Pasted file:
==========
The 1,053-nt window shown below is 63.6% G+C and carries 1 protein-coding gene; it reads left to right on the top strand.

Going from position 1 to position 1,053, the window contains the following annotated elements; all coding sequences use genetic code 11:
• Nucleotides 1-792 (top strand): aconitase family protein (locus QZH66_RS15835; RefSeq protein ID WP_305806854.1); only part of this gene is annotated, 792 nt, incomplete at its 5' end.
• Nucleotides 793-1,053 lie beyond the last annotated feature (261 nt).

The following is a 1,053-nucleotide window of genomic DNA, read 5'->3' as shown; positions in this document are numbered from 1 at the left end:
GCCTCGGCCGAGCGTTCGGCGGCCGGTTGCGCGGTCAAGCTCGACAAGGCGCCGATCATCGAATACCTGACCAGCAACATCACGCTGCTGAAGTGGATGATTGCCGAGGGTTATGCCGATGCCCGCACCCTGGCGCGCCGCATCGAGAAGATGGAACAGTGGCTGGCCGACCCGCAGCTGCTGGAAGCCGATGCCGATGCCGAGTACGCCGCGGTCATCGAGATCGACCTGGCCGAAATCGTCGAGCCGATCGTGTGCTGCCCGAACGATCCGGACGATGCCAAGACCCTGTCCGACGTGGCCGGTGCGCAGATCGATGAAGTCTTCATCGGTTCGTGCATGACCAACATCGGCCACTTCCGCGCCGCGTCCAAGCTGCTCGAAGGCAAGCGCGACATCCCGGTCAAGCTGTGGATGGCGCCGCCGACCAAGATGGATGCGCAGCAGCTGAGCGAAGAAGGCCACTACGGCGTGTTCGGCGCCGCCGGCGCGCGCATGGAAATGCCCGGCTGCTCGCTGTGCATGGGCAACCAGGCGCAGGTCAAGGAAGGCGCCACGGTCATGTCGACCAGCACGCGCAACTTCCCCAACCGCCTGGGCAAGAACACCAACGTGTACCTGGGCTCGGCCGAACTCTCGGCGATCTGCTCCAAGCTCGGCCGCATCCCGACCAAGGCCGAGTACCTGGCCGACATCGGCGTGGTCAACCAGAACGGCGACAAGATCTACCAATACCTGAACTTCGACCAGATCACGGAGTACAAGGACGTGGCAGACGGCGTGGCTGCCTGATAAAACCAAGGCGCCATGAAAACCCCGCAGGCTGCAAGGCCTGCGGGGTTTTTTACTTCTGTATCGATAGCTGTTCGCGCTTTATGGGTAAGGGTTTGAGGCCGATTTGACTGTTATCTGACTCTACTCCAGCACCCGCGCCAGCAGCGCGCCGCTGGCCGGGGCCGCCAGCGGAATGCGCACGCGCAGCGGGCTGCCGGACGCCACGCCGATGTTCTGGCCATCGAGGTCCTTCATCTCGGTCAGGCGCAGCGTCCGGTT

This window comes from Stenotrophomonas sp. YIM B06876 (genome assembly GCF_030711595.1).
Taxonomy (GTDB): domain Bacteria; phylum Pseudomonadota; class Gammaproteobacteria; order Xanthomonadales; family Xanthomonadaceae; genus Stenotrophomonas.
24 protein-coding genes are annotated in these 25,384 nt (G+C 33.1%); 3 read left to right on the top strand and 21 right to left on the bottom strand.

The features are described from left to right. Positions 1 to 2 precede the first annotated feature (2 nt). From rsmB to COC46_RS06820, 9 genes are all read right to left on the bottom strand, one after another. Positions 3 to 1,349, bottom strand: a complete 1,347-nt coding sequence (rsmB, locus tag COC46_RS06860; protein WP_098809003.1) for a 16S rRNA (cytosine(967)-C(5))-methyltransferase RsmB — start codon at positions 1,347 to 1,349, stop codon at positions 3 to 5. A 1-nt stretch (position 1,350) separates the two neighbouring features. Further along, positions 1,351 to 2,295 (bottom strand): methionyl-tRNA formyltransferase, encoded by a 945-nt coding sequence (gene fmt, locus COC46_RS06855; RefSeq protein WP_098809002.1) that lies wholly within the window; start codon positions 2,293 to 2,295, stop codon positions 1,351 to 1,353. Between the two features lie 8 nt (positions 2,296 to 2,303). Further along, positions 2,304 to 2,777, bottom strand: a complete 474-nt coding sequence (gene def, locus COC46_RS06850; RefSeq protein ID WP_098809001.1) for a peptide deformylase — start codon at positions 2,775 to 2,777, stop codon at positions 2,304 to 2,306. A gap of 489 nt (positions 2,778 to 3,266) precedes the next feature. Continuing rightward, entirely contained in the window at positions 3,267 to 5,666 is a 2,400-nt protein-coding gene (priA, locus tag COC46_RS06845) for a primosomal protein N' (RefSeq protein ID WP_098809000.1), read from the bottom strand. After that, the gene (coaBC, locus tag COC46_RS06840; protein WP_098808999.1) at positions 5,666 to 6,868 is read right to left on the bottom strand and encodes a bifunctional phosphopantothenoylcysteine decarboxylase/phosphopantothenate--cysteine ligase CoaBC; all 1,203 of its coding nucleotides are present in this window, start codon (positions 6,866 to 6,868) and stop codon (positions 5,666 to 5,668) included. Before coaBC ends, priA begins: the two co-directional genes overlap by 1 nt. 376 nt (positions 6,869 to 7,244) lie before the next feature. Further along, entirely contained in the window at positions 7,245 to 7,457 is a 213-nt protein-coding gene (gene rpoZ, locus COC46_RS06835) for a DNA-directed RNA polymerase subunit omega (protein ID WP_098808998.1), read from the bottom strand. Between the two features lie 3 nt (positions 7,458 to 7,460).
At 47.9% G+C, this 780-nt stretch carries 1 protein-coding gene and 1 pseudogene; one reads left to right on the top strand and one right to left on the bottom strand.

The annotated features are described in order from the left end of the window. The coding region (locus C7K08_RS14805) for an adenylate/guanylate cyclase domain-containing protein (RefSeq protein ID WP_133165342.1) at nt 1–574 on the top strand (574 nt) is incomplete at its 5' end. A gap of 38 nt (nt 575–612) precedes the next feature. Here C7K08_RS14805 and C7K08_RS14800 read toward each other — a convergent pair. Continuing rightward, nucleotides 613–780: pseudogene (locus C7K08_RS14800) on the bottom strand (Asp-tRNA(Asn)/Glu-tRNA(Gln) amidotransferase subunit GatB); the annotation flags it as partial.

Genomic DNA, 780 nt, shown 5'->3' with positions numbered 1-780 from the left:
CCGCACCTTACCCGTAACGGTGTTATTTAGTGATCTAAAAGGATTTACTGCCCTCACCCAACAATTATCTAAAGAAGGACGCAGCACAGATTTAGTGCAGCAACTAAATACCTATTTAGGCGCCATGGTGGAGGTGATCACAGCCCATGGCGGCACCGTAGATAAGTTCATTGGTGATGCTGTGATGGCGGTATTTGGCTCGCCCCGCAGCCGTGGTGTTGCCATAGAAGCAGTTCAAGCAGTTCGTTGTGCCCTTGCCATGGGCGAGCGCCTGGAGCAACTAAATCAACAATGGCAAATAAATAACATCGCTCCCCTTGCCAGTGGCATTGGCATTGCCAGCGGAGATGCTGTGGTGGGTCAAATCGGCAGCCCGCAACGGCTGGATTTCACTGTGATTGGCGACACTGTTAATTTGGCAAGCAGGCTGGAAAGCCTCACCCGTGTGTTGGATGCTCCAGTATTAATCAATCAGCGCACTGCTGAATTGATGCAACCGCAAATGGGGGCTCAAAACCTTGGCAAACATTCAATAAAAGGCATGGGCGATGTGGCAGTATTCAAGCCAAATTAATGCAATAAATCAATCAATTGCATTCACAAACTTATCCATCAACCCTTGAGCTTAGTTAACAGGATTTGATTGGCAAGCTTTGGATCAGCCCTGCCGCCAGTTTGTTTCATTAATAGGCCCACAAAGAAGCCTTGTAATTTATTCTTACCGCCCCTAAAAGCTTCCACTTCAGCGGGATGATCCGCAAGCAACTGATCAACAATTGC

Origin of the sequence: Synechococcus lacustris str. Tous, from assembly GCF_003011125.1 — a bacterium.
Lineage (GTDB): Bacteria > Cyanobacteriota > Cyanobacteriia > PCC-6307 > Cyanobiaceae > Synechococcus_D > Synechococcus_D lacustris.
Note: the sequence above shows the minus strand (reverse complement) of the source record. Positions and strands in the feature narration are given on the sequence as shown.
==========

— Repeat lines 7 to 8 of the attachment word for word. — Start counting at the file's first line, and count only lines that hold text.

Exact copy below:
This window comes from Stenotrophomonas sp. YIM B06876 (genome assembly GCF_030711595.1).
Taxonomy (GTDB): domain Bacteria; phylum Pseudomonadota; class Gammaproteobacteria; order Xanthomonadales; family Xanthomonadaceae; genus Stenotrophomonas.